After a connection is made to lamella from OSX, you’ll find lamella.biohpc.swmed.edu listed in the sidebar of finder windows. For easier access to individual shares you can turn on desktop icons for the mounted drives:
Open a finder window and choose Finder->Preferences from the menu bar.
Check the ‘Connected servers’ checkbox for ‘Show these items on the desktop’.
Using FTP for data transfer to/from BioHPC storage might be convenient if you have a very large amount of data to move or are working on the command line. FTP can be faster than Windows or Mac mounted shares, but you cannot directly work on files – you must download and upload between your computer and BioHPC.
To connect using FTP we recommend the ‘Filezilla’ client, which can be downloaded at https://portal.biohpc.swmed.edu/content/software/ .
Using your FTP client you will need to connect to:
Use your regular BioHPC username and password for the FTP connection.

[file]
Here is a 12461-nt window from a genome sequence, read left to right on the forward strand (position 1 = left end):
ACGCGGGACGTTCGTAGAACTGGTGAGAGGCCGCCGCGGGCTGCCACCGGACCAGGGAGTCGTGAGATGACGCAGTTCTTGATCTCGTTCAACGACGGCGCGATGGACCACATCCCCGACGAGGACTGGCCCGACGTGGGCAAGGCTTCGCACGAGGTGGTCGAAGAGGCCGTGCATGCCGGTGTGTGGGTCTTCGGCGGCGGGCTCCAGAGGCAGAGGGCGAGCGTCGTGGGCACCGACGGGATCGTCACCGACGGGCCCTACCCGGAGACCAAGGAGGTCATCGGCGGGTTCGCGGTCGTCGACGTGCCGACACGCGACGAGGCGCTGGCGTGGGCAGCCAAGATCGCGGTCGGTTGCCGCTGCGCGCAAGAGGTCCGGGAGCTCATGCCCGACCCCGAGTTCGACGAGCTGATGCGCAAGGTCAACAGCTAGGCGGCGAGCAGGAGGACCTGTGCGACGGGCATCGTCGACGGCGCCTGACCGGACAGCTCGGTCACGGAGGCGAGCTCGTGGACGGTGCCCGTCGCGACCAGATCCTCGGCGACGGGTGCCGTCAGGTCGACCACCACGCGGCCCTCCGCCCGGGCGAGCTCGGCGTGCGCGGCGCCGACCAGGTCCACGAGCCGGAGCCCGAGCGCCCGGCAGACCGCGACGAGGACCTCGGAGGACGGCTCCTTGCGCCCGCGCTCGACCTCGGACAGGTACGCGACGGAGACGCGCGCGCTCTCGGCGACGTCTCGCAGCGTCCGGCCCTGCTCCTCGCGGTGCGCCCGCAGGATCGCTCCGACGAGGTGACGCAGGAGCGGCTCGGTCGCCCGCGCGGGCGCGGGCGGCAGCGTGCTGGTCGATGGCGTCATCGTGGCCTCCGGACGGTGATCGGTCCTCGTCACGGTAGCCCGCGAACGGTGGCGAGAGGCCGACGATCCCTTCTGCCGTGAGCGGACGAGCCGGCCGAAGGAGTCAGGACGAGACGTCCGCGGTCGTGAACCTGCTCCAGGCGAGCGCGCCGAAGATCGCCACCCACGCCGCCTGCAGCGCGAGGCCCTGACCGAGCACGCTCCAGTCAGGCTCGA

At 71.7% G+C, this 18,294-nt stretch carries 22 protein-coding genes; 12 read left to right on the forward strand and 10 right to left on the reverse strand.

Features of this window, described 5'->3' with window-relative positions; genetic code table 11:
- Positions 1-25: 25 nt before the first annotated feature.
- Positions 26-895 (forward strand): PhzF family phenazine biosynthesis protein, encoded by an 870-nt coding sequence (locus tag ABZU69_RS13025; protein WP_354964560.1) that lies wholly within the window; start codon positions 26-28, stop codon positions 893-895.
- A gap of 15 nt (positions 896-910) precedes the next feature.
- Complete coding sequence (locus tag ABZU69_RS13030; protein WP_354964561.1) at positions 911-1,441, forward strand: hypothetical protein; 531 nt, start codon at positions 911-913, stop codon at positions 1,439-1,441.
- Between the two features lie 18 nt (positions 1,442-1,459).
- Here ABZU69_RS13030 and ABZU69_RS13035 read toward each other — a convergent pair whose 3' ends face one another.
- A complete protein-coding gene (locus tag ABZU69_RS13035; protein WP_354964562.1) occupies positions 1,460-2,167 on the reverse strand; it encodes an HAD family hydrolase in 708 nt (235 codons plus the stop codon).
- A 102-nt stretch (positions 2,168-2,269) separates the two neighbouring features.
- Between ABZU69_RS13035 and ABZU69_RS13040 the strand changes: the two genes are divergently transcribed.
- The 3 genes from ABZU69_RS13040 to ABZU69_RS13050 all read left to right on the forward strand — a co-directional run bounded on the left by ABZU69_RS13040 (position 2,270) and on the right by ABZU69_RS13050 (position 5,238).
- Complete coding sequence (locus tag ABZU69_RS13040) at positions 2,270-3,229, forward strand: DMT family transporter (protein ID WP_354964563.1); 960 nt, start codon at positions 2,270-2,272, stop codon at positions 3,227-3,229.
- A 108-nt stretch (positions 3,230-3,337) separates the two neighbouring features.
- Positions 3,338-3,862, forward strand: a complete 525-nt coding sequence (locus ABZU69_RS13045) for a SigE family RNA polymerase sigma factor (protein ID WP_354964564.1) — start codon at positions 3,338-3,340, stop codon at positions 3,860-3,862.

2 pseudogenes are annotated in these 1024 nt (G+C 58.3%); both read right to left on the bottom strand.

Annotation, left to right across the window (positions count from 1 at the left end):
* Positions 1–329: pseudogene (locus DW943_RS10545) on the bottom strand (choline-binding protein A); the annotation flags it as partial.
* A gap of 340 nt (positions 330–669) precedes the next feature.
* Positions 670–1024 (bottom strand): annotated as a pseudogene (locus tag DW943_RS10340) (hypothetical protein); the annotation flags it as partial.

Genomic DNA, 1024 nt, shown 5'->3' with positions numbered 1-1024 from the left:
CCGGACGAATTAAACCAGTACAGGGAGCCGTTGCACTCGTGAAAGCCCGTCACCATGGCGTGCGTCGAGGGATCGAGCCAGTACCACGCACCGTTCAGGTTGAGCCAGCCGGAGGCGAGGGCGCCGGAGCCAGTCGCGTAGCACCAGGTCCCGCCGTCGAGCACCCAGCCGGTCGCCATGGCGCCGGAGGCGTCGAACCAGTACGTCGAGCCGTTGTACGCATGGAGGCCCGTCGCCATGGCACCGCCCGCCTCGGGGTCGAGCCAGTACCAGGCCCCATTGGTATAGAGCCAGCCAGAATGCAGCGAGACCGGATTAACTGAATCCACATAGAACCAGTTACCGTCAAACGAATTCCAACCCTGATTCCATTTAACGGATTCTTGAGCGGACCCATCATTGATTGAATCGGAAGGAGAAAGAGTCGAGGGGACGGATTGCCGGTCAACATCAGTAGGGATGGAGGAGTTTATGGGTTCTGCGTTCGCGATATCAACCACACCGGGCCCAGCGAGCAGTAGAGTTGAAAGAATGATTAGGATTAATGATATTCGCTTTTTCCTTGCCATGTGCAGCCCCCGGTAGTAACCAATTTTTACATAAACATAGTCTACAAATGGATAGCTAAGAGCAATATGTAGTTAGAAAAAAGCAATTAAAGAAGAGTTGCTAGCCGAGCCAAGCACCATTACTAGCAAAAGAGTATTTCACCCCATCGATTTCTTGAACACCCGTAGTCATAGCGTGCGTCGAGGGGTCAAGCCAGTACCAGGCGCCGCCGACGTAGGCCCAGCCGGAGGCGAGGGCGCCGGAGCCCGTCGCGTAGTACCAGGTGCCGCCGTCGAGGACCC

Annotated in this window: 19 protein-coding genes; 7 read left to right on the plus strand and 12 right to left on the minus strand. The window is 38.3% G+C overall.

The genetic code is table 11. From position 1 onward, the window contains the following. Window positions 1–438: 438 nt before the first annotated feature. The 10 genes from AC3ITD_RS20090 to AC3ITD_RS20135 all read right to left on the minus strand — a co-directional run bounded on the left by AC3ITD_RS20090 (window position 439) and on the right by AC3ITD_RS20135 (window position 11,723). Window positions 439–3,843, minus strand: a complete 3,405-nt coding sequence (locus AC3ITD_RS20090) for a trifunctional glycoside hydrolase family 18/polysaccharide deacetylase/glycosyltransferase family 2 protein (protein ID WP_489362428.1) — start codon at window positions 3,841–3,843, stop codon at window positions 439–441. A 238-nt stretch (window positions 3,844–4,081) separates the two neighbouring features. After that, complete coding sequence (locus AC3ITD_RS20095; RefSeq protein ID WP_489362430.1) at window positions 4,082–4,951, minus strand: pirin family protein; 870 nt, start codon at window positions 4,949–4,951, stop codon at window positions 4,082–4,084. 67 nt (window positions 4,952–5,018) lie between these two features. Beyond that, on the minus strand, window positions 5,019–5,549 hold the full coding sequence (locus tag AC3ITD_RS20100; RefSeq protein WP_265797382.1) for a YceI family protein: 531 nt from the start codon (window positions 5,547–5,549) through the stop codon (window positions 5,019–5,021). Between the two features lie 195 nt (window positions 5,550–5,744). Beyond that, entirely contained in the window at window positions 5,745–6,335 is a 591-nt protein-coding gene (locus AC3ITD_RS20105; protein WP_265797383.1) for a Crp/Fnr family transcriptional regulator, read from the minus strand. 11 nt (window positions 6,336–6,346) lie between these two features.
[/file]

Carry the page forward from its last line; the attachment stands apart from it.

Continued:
* Previous host lysosome.biohpc.swmed.edu continues to work from computers on the campus 10Gb network only. New users should always use lamella.biohpc.swmed.edu
Uploading / Downloading speed
The speed that you experience when uploading or downloading files depends on the service you are using to access the files, and your network connection on campus. 1Gb ethernet connections (most connections on campus) have a maximum of 100MB/s. If you have a 10Gb ethernet connection for your machine you may be able to transfer files more quickly. WiFi connections on campus rarely reach greater than 30MB/s, and can be poor in some areas. We recommend using a wired connection if you are transferring large amounts of data.
Max Uploading and Downloading Speed*
Lamella Cloud Storage (Samba)
400MB/s (10GbE) 100MB/s (1GbE)
Lamella Cloud Storage (FTP )
|300 MB/s to 1.4 GB/s|
BioHPC File-Exchange (webDav)
10 MB /s
Lamella Cloud Storage (webDav)
100 MB /s
The BioHPC lamella service runs on software called OwnCloud. Owncloud provides a program for Windows, Mac, and Linux which allows you to sync data from your computer to BioHPC, just as you would with Dropbox, OneDrive etc. Before setting up file syncronization estimate the total size of your data. If the total size of data iyou want to sync to BioHPC is always < 100GB you may direct synchronize your data to your lamella cloud space, otherwise configure and use your BioHPC project directory. Also, consider the amount of free space on your local hard drive when setting up sync. You may have many TB of data on BioHPC, and far less space on your laptop or desktop.